Here are The Andrews Sisters, who started their careers in the mid/late 1930s as Boswell Sister imitators. As charming as they are, and with all their stage presence, the Andrews Sisters’ music is unspectacular, predictable in comparison to our Boswells. Well, and while we’re on the Sister Act page, here are the incredible Ross Sisters, whose vocals are certainly respectable, but whose fame lies elsewhere. Check them out, a hair-raising experience is guaranteed.
Enough talk, let’s give you some fine Boswell music to listen to.
Here’s one of their most famous songs, ‘Crazy People’. It’s fun, it’s fine, it’s very, very impressive technically.
Crazy people, crazy people
Crazy people like me go crazy over people like you
Goofy people, daffy people
Daffy people like me go crazy over things you do.
First of all, it’s a very cheeky song. Using derogatories in a positive sense I had thought was an invention of the 1960s (‘bad’, ‘freak). Our sisters here are praising a state of frenzy (in love). It seems to me that this is a loosening of corset restraints that only occurs in the 1920s and 30s, especially in dance and jazz music.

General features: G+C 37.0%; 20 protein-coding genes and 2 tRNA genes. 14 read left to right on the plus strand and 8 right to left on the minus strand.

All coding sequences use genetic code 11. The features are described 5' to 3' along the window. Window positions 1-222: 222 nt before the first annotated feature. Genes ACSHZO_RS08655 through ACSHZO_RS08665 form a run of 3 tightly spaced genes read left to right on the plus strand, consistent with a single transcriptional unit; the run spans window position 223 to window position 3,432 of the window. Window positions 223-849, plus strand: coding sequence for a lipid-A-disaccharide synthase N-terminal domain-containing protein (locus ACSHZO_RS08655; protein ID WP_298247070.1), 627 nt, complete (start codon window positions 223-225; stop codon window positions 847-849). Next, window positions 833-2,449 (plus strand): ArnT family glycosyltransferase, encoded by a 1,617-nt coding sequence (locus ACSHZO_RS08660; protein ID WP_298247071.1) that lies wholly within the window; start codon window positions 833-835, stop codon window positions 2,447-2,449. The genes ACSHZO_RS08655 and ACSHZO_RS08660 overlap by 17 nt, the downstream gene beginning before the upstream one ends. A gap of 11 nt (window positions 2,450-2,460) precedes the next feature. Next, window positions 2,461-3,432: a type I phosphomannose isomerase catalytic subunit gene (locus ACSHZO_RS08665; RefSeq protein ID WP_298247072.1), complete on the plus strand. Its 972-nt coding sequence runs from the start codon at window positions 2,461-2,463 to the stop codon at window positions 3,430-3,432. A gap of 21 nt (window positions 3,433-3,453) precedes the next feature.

What else do we have here? The airtight harmonies. Connee’s solo at 17″. The vocal instrumentals at 30″. The syncopation at 45″. The cut-time section starting at 1’00″—if you listen closely, you’ll hear at least two more shifts in tempo within that section! Connee’s scat at 1’20”, leading into a magical shift on the chorus from major to minor. Some very dark, soulful harmony singing towards the end, then a precise wah-wah finish.
I want to tell you, sports fans, you listen to The Mills Brothers, Lambert Hendricks & Ross (admittedly a different bag, not close harmony), Manhattan Transfer and The Real Group (okay, they come close), you don’t find that kind of value for your money all in 2’01”.
Here’s another one of big hits of The Boswell Sisters, ‘Everybody Loves My Baby‘, cut from the same cloth as ‘Crazy People’. Try to count the number of different tempi they employ here. It’s like counting jellybeans in a jar.